Rich Southern California University Teaches Nascent Social Workers Class Warfare and Law-Breaking

The University of Southern California (“USC”), an expensive private university in Los Angeles, used to rejoice in the nickname “University of Spoiled Children.”  I’m happy to report (my tone is dryly sarcastic as I write this) that the University is doing its best to ensure that the spoiled rich kids who walk through its luxuriously appointed halls don’t forget that they are, in fact, predators who must be taught to relate to poor people on Marxist terms.  At least, that’s the case with the kids who are attending USC’s graduate School of Social Work.


It turns out that being a social worker no longer involves simply ensuring that children in the most unstable communities or homes are safe; working to make sure that those same children can do well in school, so as to break free of the snare of poverty; and generally ensuring that poverty in America does not mean starvation, chronic homelessness, or physically abusive situations.  (And yes, I know that this is a very abbreviated description of what social workers do, but it does provide a baseline.)

Nowadays, being a social worker means, among other things, learning how to protect illegal immigrants from facing the consequences of the laws they’ve broken.  It also means being able to recognize the gradations of social, sexual, economic, genetic, gender, race, nationality, legal status, etc., differences amongst those don’t rank amongst the evil, white, rich members of the 1%.

I’m not kidding.

Here is the agenda for the USC School of Social Work’s mandatory “All School Day,” which takes place next week:

All School Day: Do I Look Illegal?

USC School of Social Work

Thursday, February 16, 2012, 8:15am to 11:59pm

University Park Campus
Bovard Auditorium (ADM)

[email protected]


All School Day was initiated after Los Angeles’ 1992 civil unrest resulted in acts of lawbreaking compounded by existing racial tensions.

Since then, social work students, faculty and community leaders have gathered each year to celebrate diversity through an exchange of ideas and to learn how to better communicate across differences in race, gender, sexual orientation, religion, age, social class and disability. This year, we look at the implications of immigration reform on civil liberties and the social work profession. Several states have passed local immigration reform acts aimed at identifying, prosecuting and deporting illegal immigrants. The laws make the failure to carry immigration documents a crime, and give the police broad power to detain anyone suspected of being in the country illegally simply based on appearance. Critics of the legislation say it encourages racial profiling, while supporters say the law prohibits the use of race as the sole basis for investigating immigration status. The National Association of Social Workers strongly opposes such laws, which criminalize immigrants, endanger human rights and threaten the civil liberties of citizens and immigrants. The current political context of immigration makes the job of social workers much harder. We must present a united front to ensure equal protection from discrimination for all immigrants who come to live in the United States.To do nothing is to ignore the core of who we are and what our profession stands for.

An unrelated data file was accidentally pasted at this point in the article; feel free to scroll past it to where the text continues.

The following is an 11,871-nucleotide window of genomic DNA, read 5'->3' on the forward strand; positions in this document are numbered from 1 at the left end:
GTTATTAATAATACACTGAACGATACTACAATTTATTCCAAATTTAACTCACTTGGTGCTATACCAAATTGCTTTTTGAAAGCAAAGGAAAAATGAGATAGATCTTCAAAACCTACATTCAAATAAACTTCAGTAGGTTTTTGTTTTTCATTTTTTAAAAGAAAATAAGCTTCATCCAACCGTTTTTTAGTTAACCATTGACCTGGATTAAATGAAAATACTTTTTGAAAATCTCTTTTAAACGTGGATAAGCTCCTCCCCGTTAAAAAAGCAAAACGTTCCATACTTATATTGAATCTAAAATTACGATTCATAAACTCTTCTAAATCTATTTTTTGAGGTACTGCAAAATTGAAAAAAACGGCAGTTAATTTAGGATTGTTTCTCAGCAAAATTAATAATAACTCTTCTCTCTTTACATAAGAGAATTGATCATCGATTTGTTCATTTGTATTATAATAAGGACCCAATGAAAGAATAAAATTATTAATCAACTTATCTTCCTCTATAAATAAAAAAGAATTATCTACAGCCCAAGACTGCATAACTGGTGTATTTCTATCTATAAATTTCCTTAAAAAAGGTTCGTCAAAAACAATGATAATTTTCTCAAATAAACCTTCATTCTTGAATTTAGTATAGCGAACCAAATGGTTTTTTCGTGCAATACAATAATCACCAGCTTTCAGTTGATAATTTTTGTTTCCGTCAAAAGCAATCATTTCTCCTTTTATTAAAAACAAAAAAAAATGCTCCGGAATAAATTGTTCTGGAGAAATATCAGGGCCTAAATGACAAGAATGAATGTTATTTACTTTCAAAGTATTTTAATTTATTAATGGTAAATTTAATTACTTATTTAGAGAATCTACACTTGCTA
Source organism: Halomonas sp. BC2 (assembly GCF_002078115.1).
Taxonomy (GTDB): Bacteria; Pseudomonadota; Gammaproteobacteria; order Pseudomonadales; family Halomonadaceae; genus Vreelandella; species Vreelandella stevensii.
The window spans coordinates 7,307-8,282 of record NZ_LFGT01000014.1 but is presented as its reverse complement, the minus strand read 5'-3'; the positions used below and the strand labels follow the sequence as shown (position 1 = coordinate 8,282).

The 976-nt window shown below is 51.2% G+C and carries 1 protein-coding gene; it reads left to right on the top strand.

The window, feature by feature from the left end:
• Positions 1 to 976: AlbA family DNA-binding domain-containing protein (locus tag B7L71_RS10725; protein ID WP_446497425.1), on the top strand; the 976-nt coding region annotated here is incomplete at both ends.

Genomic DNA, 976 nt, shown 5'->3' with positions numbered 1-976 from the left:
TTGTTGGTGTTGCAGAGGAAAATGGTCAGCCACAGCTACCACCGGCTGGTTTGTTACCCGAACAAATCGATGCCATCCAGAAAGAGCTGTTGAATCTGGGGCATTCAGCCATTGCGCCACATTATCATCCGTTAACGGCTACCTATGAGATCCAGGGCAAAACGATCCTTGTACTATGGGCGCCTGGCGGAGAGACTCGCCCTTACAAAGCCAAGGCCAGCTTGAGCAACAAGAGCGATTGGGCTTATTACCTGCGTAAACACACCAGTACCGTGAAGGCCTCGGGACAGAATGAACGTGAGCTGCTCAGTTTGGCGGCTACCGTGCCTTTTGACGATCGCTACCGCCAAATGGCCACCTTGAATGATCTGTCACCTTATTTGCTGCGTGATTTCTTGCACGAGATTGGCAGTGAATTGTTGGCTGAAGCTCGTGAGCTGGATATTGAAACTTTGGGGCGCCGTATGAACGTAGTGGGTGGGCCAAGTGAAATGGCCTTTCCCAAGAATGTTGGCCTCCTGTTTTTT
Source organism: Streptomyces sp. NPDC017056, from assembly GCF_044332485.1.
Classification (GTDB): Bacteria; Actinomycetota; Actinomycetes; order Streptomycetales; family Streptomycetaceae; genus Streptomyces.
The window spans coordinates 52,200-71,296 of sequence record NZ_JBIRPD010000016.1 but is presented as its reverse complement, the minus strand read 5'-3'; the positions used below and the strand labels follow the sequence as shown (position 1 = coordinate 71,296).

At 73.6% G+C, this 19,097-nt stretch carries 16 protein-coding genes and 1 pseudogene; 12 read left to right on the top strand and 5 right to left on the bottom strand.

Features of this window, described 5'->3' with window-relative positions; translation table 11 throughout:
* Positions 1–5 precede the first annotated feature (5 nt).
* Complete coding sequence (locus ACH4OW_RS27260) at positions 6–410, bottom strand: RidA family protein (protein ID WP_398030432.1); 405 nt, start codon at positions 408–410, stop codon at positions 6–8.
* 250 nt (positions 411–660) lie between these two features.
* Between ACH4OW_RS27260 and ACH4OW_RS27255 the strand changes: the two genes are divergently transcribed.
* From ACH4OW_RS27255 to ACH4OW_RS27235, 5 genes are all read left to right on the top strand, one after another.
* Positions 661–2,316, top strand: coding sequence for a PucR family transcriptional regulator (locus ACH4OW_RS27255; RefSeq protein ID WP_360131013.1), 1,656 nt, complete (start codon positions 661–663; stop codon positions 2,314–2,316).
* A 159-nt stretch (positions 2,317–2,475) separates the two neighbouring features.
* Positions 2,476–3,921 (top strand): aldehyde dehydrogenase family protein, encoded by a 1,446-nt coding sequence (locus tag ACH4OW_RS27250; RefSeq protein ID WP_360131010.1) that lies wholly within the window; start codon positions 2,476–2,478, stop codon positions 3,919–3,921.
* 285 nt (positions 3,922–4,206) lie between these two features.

Keynote Speakers

  • Gil Cedillo, California state assembly member
  • Manuel Pastor, professor of American studies and ethnicity at USC Dana and David Dornsife College of Letters, Arts and Sciences


  • Niels Frenzen, clinical professor of law at USC Gould School of Law
  • Ange-Marie Hancock, associate professor of political science and gender studies at USC Dana and David Dornsife College of Letters, Arts and Sciences
  • Angelica Salas, director of Coalition for Humane Immigrant Rights of Los Angeles

Incidentally, a year as full-time student at the USC School of Social Work will run you a little more that $42,000.

Is it any surprise that Barack Obama, who is the head of the American Diversity Racket, decided that, when he recognizes the troops who served in Iraq, he will invite to the White House only those who meet political correctness criteria, without any apparent regard for the actual merits of their time overseas?


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